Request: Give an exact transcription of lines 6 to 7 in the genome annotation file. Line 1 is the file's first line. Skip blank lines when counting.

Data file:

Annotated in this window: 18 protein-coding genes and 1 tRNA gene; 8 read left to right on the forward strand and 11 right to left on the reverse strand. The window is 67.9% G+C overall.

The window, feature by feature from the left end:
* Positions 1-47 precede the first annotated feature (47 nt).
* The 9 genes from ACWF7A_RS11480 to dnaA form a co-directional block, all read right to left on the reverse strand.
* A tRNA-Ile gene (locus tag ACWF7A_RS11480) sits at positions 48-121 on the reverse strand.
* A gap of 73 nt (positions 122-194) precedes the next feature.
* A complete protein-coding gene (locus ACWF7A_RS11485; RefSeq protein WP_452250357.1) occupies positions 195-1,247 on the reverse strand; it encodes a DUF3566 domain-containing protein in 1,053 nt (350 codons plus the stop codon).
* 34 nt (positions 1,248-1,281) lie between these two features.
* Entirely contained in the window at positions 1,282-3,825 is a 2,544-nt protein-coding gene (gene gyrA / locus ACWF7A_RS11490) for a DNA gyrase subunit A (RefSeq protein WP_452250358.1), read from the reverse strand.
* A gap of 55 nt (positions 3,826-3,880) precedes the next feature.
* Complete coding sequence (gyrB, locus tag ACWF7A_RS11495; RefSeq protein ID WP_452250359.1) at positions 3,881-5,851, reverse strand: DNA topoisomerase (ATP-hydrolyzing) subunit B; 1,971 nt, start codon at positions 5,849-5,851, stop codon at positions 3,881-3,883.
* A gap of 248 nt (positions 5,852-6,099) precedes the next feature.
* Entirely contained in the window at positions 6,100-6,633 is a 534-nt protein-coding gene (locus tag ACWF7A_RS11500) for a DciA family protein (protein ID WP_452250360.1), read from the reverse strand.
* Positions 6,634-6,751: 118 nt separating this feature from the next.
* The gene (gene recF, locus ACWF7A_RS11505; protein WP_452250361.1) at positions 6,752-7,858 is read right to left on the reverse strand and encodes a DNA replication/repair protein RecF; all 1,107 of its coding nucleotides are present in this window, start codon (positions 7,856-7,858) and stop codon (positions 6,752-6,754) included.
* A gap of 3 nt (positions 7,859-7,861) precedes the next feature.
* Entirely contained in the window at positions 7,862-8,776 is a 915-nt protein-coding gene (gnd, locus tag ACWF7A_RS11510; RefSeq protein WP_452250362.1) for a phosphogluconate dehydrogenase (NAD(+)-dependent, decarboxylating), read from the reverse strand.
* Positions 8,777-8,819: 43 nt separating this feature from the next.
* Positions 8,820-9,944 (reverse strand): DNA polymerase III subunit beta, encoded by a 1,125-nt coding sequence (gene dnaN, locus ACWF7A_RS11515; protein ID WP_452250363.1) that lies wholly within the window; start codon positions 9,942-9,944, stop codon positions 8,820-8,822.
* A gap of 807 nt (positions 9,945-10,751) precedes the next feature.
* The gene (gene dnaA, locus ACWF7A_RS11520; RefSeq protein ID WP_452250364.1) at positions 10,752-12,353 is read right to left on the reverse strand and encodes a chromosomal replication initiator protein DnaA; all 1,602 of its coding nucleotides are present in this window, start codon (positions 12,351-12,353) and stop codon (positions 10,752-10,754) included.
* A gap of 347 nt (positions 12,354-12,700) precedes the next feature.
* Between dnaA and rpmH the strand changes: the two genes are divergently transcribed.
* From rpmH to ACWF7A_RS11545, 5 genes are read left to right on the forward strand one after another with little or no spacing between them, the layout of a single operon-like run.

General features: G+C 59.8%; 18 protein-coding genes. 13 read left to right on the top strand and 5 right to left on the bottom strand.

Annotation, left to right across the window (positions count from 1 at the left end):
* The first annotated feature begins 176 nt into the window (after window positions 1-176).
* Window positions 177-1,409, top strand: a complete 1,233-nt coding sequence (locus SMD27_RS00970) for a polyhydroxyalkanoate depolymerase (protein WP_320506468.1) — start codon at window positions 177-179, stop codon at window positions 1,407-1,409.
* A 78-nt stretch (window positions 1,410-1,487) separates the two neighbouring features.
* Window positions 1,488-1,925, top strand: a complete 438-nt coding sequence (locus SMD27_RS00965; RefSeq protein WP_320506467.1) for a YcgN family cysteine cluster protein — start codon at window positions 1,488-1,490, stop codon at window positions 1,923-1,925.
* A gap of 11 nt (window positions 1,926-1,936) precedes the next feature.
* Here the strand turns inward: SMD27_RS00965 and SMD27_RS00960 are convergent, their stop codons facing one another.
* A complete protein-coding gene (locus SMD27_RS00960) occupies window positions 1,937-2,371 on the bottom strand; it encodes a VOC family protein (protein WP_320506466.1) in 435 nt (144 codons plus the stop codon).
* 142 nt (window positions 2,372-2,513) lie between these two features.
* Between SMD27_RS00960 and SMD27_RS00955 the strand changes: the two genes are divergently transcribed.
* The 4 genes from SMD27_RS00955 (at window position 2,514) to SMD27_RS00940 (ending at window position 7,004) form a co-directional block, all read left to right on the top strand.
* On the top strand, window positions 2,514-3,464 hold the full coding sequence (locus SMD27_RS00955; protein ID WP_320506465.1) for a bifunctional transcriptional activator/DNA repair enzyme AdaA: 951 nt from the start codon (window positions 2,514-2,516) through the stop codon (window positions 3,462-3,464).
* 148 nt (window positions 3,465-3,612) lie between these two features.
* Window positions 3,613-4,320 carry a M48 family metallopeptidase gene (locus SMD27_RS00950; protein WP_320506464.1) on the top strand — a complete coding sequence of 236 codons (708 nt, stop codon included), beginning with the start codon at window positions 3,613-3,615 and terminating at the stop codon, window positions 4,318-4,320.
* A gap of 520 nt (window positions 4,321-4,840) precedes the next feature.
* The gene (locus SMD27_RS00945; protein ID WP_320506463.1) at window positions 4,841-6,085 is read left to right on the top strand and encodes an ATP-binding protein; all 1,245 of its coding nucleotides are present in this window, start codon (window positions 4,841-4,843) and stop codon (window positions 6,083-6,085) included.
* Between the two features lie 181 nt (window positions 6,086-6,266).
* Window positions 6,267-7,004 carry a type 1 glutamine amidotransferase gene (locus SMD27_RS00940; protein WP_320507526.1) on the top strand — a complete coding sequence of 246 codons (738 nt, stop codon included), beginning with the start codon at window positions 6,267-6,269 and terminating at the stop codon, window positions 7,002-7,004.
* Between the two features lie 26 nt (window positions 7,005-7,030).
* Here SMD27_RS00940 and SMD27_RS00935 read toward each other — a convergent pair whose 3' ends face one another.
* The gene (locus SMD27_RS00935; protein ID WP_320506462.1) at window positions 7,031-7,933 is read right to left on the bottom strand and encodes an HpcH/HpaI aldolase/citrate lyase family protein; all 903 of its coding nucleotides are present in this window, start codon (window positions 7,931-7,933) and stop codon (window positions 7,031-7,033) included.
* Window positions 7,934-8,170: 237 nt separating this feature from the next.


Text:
* A gap of 73 nt (positions 122-194) precedes the next feature.
* A complete protein-coding gene (locus ACWF7A_RS11485; RefSeq protein WP_452250357.1) occupies positions 195-1,247 on the reverse strand; it encodes a DUF3566 domain-containing protein in 1,053 nt (350 codons plus the stop codon).